Overall Dependability Rises in Germany but Buyers of German Brands Less Satisfied, J.D. Power Finds
Mitsubishi Ranks Highest among Volume Brands; Volvo Ranks Highest among Premium Brands
MUNICH: 15 May 2019 — Vehicle brands in Germany are making notable strides in vehicle reliability, according to the J.D. Power 2019 Germany Vehicle Dependability Study,SM released today.
The study, now in its fifth year, measures problems per 100 vehicles (PP100, in which a lower score indicates a higher performance) across 177 problem symptoms in eight categories: vehicle exterior; driving experience; features/controls/displays (FCD); audio/communication/entertainment/navigation (ACEN); seats; heating, ventilation and air conditioning (HVAC); vehicle interior; and engine & transmission.
This year’s study shows lower PP100 scores across every category from 2018, the best overall industry performance in Germany since the study’s redesign in 2015, and outperforming the UK market for the first time. However, while the study shows increased overall dependability, some of Germany’s own brands are failing to live up to expectations. In fact, in this year’s rankings, all three German premium vehicle brands—Audi, BMW and Mercedes-Benz—languish below industry average.
“Vehicle buyers in Germany appear to be particularly loyal to German premium marques, but this will not last if the product experience does not hold up to the initial delight at the time of purchase,” said Josh Halliburton, Head of European Operations at J.D. Power. “Volvo—the leading premium marque—and most major volume brands rank well above the German brands. Audi, BMW and Mercedes-Benz need to improve the reliability and robustness of the premium features and materials before customers look elsewhere.”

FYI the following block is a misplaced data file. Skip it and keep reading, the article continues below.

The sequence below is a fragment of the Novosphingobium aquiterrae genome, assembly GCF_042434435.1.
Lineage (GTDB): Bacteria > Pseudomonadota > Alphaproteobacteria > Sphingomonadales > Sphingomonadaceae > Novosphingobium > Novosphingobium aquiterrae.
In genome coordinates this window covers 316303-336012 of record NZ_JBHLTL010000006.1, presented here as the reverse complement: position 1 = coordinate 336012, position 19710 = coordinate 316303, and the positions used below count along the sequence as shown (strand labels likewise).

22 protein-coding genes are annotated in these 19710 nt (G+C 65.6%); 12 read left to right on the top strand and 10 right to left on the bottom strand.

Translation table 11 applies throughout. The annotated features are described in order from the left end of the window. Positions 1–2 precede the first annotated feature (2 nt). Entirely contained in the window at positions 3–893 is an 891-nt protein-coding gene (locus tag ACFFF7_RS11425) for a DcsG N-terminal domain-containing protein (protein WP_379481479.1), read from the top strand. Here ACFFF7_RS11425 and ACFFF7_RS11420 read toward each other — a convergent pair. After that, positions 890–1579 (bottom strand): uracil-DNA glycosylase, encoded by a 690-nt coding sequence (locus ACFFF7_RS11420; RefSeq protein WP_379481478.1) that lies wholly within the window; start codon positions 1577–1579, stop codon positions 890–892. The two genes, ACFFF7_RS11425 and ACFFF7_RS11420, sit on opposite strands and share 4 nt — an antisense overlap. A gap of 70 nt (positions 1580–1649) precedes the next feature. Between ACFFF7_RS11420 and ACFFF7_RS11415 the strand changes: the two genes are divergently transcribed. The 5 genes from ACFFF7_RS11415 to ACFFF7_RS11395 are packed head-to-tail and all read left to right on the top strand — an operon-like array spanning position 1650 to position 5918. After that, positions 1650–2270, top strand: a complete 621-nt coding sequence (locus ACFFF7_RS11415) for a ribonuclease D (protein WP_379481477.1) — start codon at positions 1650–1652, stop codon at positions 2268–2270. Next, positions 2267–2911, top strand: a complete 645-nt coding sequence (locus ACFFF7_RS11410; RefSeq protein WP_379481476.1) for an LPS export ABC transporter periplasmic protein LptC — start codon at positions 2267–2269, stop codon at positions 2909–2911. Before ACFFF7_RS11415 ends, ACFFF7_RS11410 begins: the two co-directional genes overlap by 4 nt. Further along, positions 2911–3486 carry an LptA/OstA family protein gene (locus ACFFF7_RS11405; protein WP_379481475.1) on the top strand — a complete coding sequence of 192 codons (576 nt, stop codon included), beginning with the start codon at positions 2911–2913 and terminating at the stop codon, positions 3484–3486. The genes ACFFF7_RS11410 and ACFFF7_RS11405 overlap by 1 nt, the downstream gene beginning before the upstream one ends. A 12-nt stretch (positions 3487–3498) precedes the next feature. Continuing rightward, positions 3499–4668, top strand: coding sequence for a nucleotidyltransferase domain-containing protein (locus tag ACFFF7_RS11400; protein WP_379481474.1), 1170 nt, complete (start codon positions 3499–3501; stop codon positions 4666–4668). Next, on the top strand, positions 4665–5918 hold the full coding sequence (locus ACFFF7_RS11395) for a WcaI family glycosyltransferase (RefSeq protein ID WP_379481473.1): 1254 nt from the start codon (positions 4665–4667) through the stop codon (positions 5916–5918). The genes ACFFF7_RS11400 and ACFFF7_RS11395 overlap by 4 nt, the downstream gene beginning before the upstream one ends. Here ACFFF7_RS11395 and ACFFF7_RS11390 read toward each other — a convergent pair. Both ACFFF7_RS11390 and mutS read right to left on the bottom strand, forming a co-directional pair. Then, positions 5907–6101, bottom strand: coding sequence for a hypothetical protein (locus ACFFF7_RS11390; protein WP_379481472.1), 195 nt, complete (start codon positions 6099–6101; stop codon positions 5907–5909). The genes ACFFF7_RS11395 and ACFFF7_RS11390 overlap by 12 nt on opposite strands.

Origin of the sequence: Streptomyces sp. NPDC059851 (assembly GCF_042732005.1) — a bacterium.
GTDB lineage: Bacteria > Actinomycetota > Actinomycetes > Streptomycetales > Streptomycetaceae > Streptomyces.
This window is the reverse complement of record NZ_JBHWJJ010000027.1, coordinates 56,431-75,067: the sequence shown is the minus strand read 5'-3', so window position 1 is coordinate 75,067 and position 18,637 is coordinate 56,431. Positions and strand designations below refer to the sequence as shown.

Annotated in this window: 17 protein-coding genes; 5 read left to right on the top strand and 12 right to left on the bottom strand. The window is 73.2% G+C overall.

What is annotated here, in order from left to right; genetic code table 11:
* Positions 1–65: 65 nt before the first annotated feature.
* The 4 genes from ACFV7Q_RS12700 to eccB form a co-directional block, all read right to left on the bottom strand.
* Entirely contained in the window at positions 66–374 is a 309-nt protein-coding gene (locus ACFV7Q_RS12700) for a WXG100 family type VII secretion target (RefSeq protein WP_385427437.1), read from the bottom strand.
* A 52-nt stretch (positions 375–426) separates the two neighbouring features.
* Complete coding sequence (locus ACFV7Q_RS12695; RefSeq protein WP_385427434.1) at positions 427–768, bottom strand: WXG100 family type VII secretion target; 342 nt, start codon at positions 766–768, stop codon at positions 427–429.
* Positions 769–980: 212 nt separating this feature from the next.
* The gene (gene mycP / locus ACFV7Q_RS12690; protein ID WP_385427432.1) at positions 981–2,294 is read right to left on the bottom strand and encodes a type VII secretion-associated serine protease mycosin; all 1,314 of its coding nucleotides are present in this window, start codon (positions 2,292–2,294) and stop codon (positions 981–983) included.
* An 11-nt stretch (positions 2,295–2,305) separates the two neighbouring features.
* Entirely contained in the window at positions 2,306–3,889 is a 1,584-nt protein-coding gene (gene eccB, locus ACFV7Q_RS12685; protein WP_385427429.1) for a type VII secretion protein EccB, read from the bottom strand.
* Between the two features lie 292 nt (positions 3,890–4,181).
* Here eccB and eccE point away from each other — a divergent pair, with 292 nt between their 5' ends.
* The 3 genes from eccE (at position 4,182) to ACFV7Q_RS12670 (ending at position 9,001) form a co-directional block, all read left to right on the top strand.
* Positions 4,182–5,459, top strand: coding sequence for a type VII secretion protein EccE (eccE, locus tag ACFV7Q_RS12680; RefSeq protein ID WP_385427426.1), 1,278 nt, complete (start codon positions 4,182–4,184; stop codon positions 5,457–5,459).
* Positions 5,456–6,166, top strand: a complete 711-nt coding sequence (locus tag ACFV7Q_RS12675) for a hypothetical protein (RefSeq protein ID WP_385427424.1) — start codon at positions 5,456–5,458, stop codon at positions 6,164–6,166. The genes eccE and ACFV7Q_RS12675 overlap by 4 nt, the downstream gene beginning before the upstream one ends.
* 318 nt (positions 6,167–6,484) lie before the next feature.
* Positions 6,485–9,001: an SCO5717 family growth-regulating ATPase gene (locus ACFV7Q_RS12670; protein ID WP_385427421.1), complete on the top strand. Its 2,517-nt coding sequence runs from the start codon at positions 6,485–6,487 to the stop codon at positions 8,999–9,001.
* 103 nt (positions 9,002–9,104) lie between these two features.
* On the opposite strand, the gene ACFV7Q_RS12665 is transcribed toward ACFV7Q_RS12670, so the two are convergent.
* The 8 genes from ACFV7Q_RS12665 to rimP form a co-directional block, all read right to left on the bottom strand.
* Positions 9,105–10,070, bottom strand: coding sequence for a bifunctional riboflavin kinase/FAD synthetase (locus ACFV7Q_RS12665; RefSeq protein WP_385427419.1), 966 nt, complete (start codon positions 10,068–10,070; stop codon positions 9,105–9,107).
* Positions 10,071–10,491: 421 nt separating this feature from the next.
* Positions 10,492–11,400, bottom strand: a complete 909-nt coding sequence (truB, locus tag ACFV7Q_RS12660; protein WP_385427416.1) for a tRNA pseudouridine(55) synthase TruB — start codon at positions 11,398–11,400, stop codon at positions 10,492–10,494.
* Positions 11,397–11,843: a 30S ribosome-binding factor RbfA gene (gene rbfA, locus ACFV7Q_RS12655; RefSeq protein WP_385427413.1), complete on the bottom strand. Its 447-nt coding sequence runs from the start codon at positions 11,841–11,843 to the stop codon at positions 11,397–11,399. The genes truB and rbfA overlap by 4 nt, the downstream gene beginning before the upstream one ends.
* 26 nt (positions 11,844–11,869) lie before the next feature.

The poor performance of these top German brands is despite the fact that owners of premium vehicles are more forgiving of quality issues than are owners of volume brands.
Following are key findings of the 2019 study:
- ACEN loses its way: ACEN problems increase by 2 PP100 for volume and premium brands, compared with 2015. At an industry level, just one ACEN problem has improved since 2015: audio system—broken/not working. In the premium segment, the main problem to worsen is navigation system—difficult to operate, while in the volume segment, the highest problem area to worsen is built-in voice recognition.
- The heat is on: HVAC problems have the greatest influence on APEAL satisfaction. APEAL (Automotive Performance, Execution and Layout) Index satisfaction scores among owners who experience HVAC problems is 72 points lower (on a 1,000-point scale) than among owners who experience no HVAC problems.
- Satisfaction—no guarantees: Despite experiencing fewer PP100 than owners in the UK, buyers in Germany are less satisfied with their vehicles. APEAL scores for both volume and premium segments in Germany are lower than those in the UK.
- More problems yet higher satisfaction: Owners of premium brands cite more problems than owners of volume brands—but have higher overall APEAL Index satisfaction—typically due to additional features and technology found in premium models. Satisfaction among owners of volume brands also declines at a faster rate than among owners of premium brands as quality issues are encountered.